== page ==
Bio and Research
My research interests span Hellenistic poetry and Greek Imperial Literature, with a special focus on fables and ancient novels. My Oxford M. St. thesis, for instance, investigated the role of direct discourse in the characterisation of Medea and the Lemnian women in Apollonius’ Argonautica showing that they are the only female characters that resort to modes of expression most commonly used by men. Moreover, I am particularly interested in the study of poetry books, from Posidippus to Babrius. I am currently working on a project on Babrius’ Mythiambi discussing the aesthetics of their arrangements by tracing an authorial design in the sequence of fables in the Athoan codex.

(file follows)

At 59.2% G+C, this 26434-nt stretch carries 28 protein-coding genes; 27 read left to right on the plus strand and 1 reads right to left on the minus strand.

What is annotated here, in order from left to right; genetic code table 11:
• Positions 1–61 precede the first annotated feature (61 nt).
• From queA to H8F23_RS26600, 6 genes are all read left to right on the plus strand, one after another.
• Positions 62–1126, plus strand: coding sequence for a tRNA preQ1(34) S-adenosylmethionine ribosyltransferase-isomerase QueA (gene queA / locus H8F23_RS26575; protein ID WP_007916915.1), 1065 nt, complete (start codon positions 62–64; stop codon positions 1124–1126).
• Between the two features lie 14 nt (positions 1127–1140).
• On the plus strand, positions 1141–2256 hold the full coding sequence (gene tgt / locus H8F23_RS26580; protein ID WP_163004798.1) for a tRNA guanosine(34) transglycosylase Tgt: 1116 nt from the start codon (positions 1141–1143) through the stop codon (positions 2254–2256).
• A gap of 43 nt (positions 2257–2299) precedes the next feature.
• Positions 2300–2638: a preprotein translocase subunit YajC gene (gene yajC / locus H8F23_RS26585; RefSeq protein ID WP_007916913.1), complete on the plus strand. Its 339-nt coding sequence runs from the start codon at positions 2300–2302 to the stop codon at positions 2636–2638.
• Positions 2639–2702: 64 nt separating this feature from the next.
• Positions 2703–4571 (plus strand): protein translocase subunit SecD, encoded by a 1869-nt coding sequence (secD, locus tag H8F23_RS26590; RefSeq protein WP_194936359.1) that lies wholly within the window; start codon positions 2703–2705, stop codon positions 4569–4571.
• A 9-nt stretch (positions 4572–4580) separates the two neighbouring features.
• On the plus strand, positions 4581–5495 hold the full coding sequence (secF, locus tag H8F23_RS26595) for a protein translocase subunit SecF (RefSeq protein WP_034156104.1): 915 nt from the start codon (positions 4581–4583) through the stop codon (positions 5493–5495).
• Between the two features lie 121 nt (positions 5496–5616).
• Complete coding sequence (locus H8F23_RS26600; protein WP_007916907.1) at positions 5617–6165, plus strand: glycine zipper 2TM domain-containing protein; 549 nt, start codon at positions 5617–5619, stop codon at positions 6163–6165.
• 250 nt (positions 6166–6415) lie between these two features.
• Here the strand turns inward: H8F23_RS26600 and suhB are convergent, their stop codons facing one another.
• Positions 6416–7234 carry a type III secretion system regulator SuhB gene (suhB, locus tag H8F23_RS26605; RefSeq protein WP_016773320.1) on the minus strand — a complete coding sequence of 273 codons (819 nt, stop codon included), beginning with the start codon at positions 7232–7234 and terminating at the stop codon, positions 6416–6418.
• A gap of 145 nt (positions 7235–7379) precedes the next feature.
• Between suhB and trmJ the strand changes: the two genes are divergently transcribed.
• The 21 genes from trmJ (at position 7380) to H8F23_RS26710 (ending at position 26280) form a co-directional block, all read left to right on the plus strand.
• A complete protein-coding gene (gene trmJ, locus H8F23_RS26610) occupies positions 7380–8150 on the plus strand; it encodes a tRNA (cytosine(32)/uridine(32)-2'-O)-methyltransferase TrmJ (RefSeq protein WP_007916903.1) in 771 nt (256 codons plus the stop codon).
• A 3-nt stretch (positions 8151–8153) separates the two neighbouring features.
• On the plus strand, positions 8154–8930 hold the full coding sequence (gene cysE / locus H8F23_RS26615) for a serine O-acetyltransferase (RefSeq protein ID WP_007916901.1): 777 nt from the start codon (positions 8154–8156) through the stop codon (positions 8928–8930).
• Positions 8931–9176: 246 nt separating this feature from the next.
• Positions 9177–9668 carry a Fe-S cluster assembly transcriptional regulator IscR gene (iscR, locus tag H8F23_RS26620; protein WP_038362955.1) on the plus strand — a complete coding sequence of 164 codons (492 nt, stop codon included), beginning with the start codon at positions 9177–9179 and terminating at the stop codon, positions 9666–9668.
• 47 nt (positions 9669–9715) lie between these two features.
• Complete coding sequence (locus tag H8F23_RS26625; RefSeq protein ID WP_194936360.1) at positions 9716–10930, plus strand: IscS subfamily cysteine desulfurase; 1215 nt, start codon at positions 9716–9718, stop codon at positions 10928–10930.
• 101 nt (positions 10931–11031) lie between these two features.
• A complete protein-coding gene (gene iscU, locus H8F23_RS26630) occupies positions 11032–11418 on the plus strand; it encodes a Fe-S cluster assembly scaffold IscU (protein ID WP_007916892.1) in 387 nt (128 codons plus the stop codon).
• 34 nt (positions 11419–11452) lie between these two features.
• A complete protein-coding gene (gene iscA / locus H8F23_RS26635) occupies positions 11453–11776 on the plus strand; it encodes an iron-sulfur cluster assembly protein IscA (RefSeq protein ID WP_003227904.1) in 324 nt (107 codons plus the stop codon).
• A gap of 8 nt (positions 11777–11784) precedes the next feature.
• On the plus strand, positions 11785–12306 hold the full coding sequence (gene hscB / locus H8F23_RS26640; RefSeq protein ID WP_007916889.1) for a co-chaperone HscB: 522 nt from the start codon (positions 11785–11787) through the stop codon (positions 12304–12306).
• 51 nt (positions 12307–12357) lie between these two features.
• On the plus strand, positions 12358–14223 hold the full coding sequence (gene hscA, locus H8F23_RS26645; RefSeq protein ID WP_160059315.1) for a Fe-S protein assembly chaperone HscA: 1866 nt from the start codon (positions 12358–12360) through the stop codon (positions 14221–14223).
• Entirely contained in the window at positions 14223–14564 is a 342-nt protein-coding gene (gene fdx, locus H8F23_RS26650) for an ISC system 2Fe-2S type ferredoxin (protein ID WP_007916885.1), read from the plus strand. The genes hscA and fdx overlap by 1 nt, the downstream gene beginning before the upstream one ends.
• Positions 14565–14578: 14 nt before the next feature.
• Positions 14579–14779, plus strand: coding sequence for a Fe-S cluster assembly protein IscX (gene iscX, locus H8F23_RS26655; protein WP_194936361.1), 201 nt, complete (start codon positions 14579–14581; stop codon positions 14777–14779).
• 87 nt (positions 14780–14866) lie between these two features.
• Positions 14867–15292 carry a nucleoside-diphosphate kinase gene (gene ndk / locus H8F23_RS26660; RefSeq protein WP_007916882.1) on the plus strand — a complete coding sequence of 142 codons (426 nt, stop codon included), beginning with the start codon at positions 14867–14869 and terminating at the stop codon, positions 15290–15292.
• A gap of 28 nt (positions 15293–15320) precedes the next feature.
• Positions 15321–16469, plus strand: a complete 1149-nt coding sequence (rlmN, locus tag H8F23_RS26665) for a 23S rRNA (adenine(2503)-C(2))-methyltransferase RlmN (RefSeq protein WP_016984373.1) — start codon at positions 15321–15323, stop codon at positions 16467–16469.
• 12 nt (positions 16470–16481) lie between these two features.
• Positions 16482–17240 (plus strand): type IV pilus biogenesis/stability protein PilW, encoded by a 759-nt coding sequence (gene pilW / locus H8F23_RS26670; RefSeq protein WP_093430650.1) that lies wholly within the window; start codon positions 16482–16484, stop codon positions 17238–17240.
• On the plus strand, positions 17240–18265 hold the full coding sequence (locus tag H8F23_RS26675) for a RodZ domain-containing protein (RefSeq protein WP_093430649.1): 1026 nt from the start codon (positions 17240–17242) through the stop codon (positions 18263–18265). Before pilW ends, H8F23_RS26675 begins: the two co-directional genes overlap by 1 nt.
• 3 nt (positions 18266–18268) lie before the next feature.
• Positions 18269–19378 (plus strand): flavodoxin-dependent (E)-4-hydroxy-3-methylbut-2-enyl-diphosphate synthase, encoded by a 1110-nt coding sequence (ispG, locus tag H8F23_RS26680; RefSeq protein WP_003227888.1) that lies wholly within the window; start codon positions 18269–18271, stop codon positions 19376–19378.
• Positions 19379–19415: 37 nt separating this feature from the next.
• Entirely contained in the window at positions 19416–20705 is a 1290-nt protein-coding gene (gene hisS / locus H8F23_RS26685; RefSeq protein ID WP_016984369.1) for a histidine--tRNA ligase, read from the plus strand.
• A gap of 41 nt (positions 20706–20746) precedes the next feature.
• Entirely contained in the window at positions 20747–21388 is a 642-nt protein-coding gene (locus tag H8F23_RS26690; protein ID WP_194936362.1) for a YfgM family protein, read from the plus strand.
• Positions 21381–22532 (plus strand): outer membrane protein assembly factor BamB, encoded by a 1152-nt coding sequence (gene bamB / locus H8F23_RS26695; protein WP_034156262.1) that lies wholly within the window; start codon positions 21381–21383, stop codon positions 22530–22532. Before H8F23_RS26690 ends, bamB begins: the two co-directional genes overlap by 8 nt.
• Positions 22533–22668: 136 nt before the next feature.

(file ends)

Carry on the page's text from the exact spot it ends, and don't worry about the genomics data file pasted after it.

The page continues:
After liceo classico in Milan, I continued my study of Latin and Ancient Greek literature and language with a four-year M.A. at the University of St Andrews, where I wrote my thesis (“All that glitters is not gold: Cleitophon’s infidelity in Leucippe and Cleitophon”) under the supervision of Prof. J. König. During my time at St Andrews, I was awarded a scholarship to spend an academic year at the University of North Carolina at Chapel Hill (2016-2017). During that time, I co-authored with Prof. Babcock and others “The Education of a Princess: Beatrice of Aragon and her Manuscript of Cicero’s De Senectute” (Codices Manuscripti & Impressi 112/ 113). In 2019, I obtained a M.St. in Greek and Latin language and literature from Oxford (St Hugh’s college), where I studied Hellenistic poetry, palaeography, and textual criticism, and wrote my dissertation (“Female Voice in Apollonius’ Argonautica”) under the supervision of Prof. S.J. Heyworth. In the fall of 2019, I started my PhD in Toronto to work with Prof. R. Höschele.